Previous studies have shown that repetitive traumatic brain injury can have negative long-term consequences — including impaired white matter integrity — but the effects of frequent subconcussive head impacts are less clear.

Koerte and colleagues explored the issue using high-resolution diffusion tensor imaging, which can detect changes in white matter architecture.

The study included 12 right-handed male soccer players from an elite-level soccer club in Germany. All had trained since childhood for a professional career. Their mean age was 19.7 and they had been playing for an average of more than 13 years.

The control group consisted of 11 competitive swimmers who were matched by age, handedness, and sex. Their mean age was 21.4 and they had trained for an average of more than 9 years.

None of the participants in either group had a history of concussion or any neuropsychiatric disorders.

All underwent diffusion tensor imaging to measure markers of mild traumatic brain injury (fractional anisotropy and mean diffusivity) and axonal and myelin pathology (axial and radial diffusivity).

After adjustment for age and years of training, the soccer players showed increased radial diffusivity “in the right orbitofrontal white matter, the genu and anterior portions of the corpus callosum, association fibers involving bilateral inferior fronto-occipital fasciculus, bilateral optic radiation, and bilateral anterior cingulum, right anterior, right superior, and bilateral posterior corona radiata, right anterior limb of the internal capsule, right external capsule, and right superior frontal gyrus” (P<0.05 for all).

A widespread increase in radial diffusivity also has been seen in patients with mild traumatic brain injury and suggests possible demyelination, according to the researchers.

Soccer players also had higher axial diffusivity in the corpus callosum, but there were no differences between the groups in fractional anisotropy or mean diffusivity.

A neuroradiologist found no abnormalities in structural images of the brain.

The researchers could not exclude the possibility that heading the soccer ball resulted in the changes in white matter architecture, but they said that the reason remains unclear.

As an alternate explanation, they noted that “soccer players showed increased axial diffusivity in the absence of increased radial diffusivity limited to the corpus callosum, possibly resulting from specialized training or neuroinflammation.”

The authors acknowledged that the study was limited by the small sample size, the use of a single cross-sectional evaluation, and the lack of information on functional outcomes.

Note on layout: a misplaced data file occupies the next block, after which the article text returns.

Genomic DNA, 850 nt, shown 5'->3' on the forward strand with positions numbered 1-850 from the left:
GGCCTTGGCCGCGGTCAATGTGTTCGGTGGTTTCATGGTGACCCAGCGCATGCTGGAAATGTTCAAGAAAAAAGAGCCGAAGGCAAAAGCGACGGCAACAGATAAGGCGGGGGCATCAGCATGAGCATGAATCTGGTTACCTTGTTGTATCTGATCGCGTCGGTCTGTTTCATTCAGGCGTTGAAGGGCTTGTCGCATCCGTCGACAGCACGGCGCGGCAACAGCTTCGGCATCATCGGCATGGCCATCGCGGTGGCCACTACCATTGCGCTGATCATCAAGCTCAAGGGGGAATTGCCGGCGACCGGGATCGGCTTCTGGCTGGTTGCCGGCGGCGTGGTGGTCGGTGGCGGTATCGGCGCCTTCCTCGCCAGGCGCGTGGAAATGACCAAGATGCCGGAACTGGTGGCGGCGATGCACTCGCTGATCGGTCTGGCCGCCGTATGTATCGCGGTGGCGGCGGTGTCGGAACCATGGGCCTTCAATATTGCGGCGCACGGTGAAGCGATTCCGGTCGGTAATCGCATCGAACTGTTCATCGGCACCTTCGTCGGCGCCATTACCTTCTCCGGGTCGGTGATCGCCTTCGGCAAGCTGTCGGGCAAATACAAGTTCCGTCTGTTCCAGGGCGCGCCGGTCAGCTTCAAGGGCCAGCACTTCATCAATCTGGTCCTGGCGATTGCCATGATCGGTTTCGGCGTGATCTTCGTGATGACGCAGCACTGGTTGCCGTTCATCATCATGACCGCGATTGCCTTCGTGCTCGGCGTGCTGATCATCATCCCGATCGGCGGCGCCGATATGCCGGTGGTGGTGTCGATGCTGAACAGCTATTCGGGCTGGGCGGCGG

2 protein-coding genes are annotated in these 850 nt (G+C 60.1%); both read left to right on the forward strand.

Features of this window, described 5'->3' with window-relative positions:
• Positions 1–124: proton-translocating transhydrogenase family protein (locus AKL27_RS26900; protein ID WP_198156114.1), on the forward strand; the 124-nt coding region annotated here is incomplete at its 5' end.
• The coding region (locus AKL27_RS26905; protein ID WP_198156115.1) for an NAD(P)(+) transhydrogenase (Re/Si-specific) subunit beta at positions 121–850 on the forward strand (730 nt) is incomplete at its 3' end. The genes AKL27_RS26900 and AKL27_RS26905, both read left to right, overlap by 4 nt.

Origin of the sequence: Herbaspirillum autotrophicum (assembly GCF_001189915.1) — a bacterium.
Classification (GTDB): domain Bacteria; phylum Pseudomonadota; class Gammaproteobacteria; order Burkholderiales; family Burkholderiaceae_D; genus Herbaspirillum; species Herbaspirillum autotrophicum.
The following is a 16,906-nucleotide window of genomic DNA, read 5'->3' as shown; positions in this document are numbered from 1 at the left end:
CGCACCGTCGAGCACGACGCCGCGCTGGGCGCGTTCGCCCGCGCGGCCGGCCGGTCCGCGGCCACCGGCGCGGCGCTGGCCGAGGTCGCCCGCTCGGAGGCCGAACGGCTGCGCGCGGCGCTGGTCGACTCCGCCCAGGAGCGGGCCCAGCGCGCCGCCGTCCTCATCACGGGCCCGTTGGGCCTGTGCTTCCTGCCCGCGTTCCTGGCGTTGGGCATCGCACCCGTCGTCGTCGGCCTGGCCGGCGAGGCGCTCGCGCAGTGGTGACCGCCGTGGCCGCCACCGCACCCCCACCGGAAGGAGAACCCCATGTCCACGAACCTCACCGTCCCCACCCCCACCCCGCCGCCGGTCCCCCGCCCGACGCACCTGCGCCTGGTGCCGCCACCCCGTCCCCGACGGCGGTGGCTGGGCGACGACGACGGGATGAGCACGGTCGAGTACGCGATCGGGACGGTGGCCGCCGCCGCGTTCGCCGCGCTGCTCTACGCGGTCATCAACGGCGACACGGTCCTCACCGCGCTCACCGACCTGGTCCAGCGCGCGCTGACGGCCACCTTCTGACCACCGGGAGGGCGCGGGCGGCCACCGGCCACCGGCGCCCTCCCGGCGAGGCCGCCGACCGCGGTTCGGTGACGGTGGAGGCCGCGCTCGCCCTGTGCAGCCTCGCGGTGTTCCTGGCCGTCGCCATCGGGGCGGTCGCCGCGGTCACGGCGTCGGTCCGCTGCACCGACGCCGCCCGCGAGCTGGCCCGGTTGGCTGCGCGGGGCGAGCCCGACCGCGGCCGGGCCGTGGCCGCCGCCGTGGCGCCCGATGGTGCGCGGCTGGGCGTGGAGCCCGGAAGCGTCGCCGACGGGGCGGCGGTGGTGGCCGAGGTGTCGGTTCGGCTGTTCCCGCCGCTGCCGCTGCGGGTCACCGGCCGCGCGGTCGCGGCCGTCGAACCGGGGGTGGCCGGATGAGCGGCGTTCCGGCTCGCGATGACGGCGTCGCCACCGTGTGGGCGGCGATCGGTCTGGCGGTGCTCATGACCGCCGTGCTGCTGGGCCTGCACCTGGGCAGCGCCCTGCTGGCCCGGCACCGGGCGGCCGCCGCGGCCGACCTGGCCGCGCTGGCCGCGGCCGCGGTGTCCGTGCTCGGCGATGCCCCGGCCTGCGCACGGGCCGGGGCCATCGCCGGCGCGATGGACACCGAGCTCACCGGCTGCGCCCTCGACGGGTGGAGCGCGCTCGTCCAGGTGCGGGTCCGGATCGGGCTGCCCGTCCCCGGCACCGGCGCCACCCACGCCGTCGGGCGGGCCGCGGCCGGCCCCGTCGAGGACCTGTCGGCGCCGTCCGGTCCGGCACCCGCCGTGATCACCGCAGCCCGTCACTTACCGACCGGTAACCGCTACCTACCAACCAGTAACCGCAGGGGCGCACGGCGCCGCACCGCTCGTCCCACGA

The study was supported by the Else Kröner-Fresenius Stiftung and the Deutsche Akademischer Austauschdienst. It was also supported in part by the Intrust Post-traumatic Stress Disorder and Traumatic Brain Injury Clinical Consortium, which is funded by a Department of Defense Psychological Health/Traumatic Brain Injury Research Program grant, and by a grant from the National Institute of Neurological Disorders and Stroke.

Koerte reported receiving a fellowship from the German Academic Exchange Service and Else Kröner- Fresenius Stiftung; having a grant pending with the NIH; and receiving travel expenses and accommodations from the Society for Neuropediatrics in Germany. Her co-authors reported relationships with Springer Publishing, Bracco, Philips Radiology, Munich Medical International, Deutsches Zentrum fuer Neurodegenerative Erkrankungen, Friedrich-Baur Stiftung, Arbeitsgemeinschaft Botulinumtoxin, Deutsche Forschungsgemeinschaft, Omnibus Stiftung, Guerbet, Merck-Serono, the Radiological Society of North America, Philips, Siemens, Deutsche Roentgengesellschaft, Alfried-Krupp-Stiftung, Bayer-Schering, Thieme Medical Publishers, the European Society of Radiology, Asklepios Clinics, Eurobioimaging, the German National Cohort, Munich Cluster of Excellence M4 Imaging, BMBG German Centers for Lung Diseases and Cardiovascular Diseases, the NIH, the Department of Defense, the International Brain Injury Association, Demos Books, Elsevier, Intrust, the U.S. Department of Veteran Affairs, the National Alliance for Medical Imaging, the National Institute of Mental Health, National Alliance for Research in Schizophrenia and Depression, Fogarty International Center, National Health and Medical Research Council, Silvio Conte Centers for Basic Translational Mental Health Research, and the 9th World Congress on Brain Injury.